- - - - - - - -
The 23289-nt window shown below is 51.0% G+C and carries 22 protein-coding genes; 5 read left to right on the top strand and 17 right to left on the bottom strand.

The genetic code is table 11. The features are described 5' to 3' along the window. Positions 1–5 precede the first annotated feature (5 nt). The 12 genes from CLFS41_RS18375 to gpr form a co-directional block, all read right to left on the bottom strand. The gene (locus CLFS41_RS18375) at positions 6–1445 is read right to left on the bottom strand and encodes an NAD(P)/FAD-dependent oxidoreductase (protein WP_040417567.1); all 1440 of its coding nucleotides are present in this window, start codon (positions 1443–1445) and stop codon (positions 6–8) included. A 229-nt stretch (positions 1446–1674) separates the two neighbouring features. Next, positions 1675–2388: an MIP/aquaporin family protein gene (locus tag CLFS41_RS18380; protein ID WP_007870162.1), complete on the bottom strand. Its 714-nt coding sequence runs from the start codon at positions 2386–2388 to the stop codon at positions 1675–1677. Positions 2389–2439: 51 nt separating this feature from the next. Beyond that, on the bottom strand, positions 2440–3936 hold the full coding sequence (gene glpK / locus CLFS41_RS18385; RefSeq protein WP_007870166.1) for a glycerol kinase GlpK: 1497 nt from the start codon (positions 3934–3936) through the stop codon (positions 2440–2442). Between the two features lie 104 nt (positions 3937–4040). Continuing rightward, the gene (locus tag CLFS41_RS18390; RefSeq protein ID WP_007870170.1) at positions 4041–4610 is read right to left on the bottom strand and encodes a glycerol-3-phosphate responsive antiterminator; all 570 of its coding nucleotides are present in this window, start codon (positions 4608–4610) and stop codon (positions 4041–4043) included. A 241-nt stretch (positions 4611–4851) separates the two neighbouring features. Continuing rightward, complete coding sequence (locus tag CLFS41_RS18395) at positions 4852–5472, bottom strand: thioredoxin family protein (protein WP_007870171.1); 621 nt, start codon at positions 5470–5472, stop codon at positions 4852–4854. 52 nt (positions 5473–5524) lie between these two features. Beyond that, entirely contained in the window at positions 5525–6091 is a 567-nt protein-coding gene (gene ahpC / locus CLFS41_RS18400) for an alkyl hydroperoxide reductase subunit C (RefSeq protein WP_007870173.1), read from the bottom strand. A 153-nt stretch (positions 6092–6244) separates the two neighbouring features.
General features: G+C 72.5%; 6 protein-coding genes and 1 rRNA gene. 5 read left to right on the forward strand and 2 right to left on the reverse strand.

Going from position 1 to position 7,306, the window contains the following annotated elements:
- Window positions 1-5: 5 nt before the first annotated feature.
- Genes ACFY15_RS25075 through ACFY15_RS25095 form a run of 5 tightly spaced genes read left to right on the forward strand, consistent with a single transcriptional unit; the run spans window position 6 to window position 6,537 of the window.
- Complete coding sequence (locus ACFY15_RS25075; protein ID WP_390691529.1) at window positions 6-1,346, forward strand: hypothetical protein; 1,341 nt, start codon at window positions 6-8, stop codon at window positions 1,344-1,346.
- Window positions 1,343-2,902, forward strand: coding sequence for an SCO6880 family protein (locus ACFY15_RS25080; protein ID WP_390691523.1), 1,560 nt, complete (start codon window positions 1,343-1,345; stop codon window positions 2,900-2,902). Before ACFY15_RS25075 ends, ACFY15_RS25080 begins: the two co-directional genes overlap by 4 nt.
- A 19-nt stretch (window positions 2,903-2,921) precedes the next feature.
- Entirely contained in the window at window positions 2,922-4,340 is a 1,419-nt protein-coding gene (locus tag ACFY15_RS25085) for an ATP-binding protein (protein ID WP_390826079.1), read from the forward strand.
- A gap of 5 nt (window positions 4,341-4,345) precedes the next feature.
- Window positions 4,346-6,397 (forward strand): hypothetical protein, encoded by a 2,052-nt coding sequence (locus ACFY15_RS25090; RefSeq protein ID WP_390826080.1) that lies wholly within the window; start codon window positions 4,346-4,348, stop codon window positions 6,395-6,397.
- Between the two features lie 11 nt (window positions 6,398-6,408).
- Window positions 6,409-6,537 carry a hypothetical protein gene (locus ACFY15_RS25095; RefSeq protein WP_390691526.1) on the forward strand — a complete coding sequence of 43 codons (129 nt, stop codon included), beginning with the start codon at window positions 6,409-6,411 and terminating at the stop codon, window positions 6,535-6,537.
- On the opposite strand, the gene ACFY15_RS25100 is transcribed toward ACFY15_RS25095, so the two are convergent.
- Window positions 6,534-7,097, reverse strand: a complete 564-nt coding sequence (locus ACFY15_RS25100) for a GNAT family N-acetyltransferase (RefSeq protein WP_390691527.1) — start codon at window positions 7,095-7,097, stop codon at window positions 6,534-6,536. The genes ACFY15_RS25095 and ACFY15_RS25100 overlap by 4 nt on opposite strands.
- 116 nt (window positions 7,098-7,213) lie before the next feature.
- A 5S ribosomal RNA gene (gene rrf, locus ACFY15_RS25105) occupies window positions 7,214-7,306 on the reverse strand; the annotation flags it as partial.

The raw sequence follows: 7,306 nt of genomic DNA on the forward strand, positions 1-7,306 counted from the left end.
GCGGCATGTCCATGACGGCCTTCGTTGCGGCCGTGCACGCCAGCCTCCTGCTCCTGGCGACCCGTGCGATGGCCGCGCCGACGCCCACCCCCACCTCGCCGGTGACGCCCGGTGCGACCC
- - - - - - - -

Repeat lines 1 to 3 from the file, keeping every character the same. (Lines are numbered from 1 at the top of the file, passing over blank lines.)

The 23289-nt window shown below is 51.0% G+C and carries 22 protein-coding genes; 5 read left to right on the top strand and 17 right to left on the bottom strand.

The genetic code is table 11. The features are described 5' to 3' along the window. Positions 1–5 precede the first annotated feature (5 nt). The 12 genes from CLFS41_RS18375 to gpr form a co-directional block, all read right to left on the bottom strand. The gene (locus CLFS41_RS18375) at positions 6–1445 is read right to left on the bottom strand and encodes an NAD(P)/FAD-dependent oxidoreductase (protein WP_040417567.1); all 1440 of its coding nucleotides are present in this window, start codon (positions 1443–1445) and stop codon (positions 6–8) included. A 229-nt stretch (positions 1446–1674) separates the two neighbouring features. Next, positions 1675–2388: an MIP/aquaporin family protein gene (locus tag CLFS41_RS18380; protein ID WP_007870162.1), complete on the bottom strand. Its 714-nt coding sequence runs from the start codon at positions 2386–2388 to the stop codon at positions 1675–1677. Positions 2389–2439: 51 nt separating this feature from the next. Beyond that, on the bottom strand, positions 2440–3936 hold the full coding sequence (gene glpK / locus CLFS41_RS18385; RefSeq protein WP_007870166.1) for a glycerol kinase GlpK: 1497 nt from the start codon (positions 3934–3936) through the stop codon (positions 2440–2442). Between the two features lie 104 nt (positions 3937–4040). Continuing rightward, the gene (locus tag CLFS41_RS18390; RefSeq protein ID WP_007870170.1) at positions 4041–4610 is read right to left on the bottom strand and encodes a glycerol-3-phosphate responsive antiterminator; all 570 of its coding nucleotides are present in this window, start codon (positions 4608–4610) and stop codon (positions 4041–4043) included. A 241-nt stretch (positions 4611–4851) separates the two neighbouring features. Continuing rightward, complete coding sequence (locus tag CLFS41_RS18395) at positions 4852–5472, bottom strand: thioredoxin family protein (protein WP_007870171.1); 621 nt, start codon at positions 5470–5472, stop codon at positions 4852–4854. 52 nt (positions 5473–5524) lie between these two features. Beyond that, entirely contained in the window at positions 5525–6091 is a 567-nt protein-coding gene (gene ahpC / locus CLFS41_RS18400) for an alkyl hydroperoxide reductase subunit C (RefSeq protein WP_007870173.1), read from the bottom strand. A 153-nt stretch (positions 6092–6244) separates the two neighbouring features.
General features: G+C 72.5%; 6 protein-coding genes and 1 rRNA gene. 5 read left to right on the forward strand and 2 right to left on the reverse strand.